Peter and Power

I have never felt connected to the Apostle Peter in the same way I have felt connected to the Apostle Paul. Some of this I think is simply a preference for Paul the man, who emerges as someone full of boundless energy and confidence in his mission and who emerges more completely from the pages of his letters than Peter does from the two letters attributed to him. On the other hand, Peter does appear throughout the Gospels, whereas Paul does not, and in the Gospels we are given an opportunity to meet Peter in his life with Jesus. Peter in the Gospels is portrayed as real and human in his failings and stumbles as well as his strengths, so if I do not know him or feel connected to him, perhaps it is because I do not want to know him. But why should this be the case? It was Jesus who knew him fully and who chose him as the leader of the Apostles, Peter, the “Rock” of the Church.

I do not question whether Jesus chose Peter to lead the Church, as some scholars do, nor do I question whether Jesus was the one who gave Simon the name Peter, “Rock,” as all four Gospels indicate. I think my disconnection from Peter comes not from his letters or from the Gospel portraits but from attempts to turn him into a symbol instead of a man, and then to turn that symbol into a distant authority figure that bears little relation to the man Peter, based especially on the Gospel passage Matthew 16:13-20. The symbol is the Church – “you are Peter, and upon this rock I will build my church” - and that symbol of the Church then becomes the predecessor of the Popes, who represent the authority of the Church. None of this is problematic theologically, but personally, where is Peter?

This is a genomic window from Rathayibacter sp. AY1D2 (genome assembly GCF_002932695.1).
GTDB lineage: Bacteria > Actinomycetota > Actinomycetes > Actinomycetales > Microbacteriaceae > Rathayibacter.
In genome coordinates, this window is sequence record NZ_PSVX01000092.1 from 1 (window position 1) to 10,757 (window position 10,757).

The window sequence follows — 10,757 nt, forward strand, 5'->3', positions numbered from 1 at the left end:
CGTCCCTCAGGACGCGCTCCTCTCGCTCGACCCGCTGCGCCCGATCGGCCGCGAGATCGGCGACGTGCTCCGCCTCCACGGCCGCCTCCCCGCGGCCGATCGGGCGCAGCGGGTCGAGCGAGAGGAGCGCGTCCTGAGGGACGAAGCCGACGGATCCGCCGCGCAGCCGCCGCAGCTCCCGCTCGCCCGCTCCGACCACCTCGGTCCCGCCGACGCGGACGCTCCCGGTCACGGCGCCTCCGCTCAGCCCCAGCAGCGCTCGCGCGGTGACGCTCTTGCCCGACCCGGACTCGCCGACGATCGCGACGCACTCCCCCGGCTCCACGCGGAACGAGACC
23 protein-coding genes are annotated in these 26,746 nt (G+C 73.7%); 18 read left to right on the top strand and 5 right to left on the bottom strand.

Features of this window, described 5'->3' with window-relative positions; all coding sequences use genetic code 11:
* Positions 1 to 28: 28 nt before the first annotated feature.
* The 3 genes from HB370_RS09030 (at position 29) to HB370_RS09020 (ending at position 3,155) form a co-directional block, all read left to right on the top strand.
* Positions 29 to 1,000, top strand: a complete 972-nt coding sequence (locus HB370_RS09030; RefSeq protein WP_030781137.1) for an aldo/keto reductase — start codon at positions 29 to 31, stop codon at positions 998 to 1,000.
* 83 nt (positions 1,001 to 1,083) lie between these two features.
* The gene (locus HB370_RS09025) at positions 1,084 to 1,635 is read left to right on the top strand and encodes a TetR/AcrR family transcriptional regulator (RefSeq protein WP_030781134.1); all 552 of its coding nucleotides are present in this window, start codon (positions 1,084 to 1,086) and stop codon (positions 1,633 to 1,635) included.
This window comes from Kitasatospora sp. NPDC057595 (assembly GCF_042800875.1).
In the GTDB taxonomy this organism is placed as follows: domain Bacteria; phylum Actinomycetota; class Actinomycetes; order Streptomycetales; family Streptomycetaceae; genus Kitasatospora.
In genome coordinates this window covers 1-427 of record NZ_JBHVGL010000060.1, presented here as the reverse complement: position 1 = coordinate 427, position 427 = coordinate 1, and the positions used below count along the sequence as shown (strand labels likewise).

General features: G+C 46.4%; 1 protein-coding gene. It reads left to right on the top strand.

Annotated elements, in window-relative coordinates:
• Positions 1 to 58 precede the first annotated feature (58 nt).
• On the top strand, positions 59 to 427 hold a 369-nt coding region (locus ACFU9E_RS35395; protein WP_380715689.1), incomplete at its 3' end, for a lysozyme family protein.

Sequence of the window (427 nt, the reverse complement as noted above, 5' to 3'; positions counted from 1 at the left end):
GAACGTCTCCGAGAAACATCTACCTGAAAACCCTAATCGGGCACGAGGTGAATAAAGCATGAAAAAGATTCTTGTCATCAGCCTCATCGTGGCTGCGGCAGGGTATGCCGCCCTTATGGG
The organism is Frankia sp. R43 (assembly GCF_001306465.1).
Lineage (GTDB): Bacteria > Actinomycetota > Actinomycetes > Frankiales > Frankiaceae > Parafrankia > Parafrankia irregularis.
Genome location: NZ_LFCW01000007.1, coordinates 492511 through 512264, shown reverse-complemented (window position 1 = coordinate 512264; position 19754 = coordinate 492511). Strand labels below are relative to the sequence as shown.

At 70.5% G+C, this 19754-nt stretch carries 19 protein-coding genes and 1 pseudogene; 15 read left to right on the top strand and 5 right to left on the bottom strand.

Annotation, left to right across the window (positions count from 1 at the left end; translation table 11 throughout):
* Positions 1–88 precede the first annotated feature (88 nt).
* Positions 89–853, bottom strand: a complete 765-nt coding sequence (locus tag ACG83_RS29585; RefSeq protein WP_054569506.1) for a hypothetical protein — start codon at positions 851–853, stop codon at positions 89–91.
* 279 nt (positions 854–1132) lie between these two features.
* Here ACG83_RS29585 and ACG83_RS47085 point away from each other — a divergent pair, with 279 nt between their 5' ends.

Little by little, I find myself distancing myself from the man who by turns is bold, when he is challenging  Jesus  about the fact that the apostles have left everything to follow him, or mystified, as when he is on the mountain at the Transfiguration with James, John, Jesus and a couple of unexpected guests, Moses and Elijah. The man who denies Jesus three times is a real man, who weeps bitter tears, and the same man who through God’s grace identifies Jesus as the Messiah, “the Son of the living God.” It is just this man who ought to be the model for us, who when he followed Jesus had left everything behind, who had no authority in any earthly sense, who represented only his love of Jesus. Peter was not a symbol of the authority of the Church, except in the sense that he was the one who grasped most fully who Jesus was and what Jesus demanded of his followers. The source of his authority is his fidelity to Jesus' mission and Jesus' recognition of his fidelity and understanding.

This is another reason why Matthew 16:13-20, often read as a manifesto of triumphalism, with Peter reduced to a symbol of authority, might distance us from Peter.  The power and authority of the Church is the power and authority of Jesus and these are made manifest in service and weakness to those in need, as Jesus taught in Matthew 20:25-28. The ten apostles become angry with James and John after their mother requested glory and honor for her two son. Jesus answered all of their concerns: